Good preschools teach conflict resolution techniques to the kids. Often when an argument occurs the kids get stuck in a single-minded position and stop listening to their combatant. Asking them to repeat what the other is saying can quickly snap them into a more negotiable mood.
The same thing happens at the office. We get so focused on doing things our way that we close our minds to other, possibly better solutions. By asking your underlings to listen to and repeat what their peers are suggesting you can dissolve enmity with very little confrontation.
Can you solve this together?
Ultimately the job of a good teacher is to get their students to solve their own problems. When Caitlin asked the girls if they could figure out the mermaid problem themselves I could see the wheels begin to turn in their minds. They’d been through this routine before and were starting to formulate their negotiation platforms.
It may feel like good leadership when you’re in the mix every day, telling people what to do and making every meaningful decision (see: micromanagement), but you’re robbing your organization of efficiency. When kids, er… employees, learn that they will be responsible for working out their own conflicts they start having less conflicts and they start learning to collaborate.
Or do you need some space?
Sometimes a little person just gets overwhelmed and needs a cool off period. Not every conflict needs to be resolved instantaneously.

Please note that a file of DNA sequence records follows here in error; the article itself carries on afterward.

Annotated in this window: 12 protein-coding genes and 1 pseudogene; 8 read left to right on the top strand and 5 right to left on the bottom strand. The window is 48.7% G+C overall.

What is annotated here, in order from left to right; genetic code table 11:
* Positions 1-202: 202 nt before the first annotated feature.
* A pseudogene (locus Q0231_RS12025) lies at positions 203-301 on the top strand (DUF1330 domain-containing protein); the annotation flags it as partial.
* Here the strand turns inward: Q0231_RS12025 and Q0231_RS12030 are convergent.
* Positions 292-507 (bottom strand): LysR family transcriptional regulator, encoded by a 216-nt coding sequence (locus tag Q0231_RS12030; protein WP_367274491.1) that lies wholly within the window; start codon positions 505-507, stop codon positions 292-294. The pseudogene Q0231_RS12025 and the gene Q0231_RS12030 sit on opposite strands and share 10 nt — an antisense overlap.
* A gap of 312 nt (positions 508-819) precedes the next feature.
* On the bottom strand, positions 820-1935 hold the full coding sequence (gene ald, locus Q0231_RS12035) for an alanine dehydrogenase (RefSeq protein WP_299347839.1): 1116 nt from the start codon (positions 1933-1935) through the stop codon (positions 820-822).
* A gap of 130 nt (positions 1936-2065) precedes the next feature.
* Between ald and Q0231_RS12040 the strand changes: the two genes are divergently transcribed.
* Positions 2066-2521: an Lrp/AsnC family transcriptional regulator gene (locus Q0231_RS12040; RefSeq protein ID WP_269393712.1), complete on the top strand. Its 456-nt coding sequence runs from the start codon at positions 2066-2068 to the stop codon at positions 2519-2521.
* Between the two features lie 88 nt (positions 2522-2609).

Got a co-worker that is ready to quit or punch the guy that keeps bumping his chair? Tell him to go home early, cool off, and think of some possible solutions for tomorrow.
Have clear rules, and be consistent
Rules are tools. They help your team measure for themselves if they are doing the right thing. Inevitably people will break the rules and you’ll need to address these violations the same way every time. Otherwise your team will start to eat away at the rules until they are meaningless. The fewer the rules the better, because frankly, being consistent is hard.
Be a good listener
Much of a manager’s role should be to make their team better. By listening and not assuming, you open the door for your people to be more clear about their intentions and you give them the opportunity to solve their own problems. Try it out. For one day, stop being a problem solver and instead be a problem listener.
Don’t try to control everything
The lethal thing about being a control freak is that you actually can’t control everything. Isn’t that frustrating? Forcing or coercing everyone to do things your way might work in the short term, but it will burn you out in the long term. Ask any parent.
Create an environment where failure is a learning opportunity
A big failure is a big problem. A little failure is a big lesson. Give your team some leeway to fail on their own and be smarter for it.
Encourage, but don’t force collaboration
Most high-performing people hate being forced to work in teams. But that strategy falls apart as our skills become more specialized. You simply can’t do everything by yourself. Give people the opportunity to form their own teams, but don’t force them. If they find that they can’t do it themselves, they’ll learn to reach out for help.
I’m certainly no management expert. But having managed people in the past (not very well, I might add), and having witnessed a motley assortment of management styles working with our clients at Sequitur, I’m certain that any manager could get better by learning from a preschool teacher. Experiment and try some of these things out. Let me know how it goes!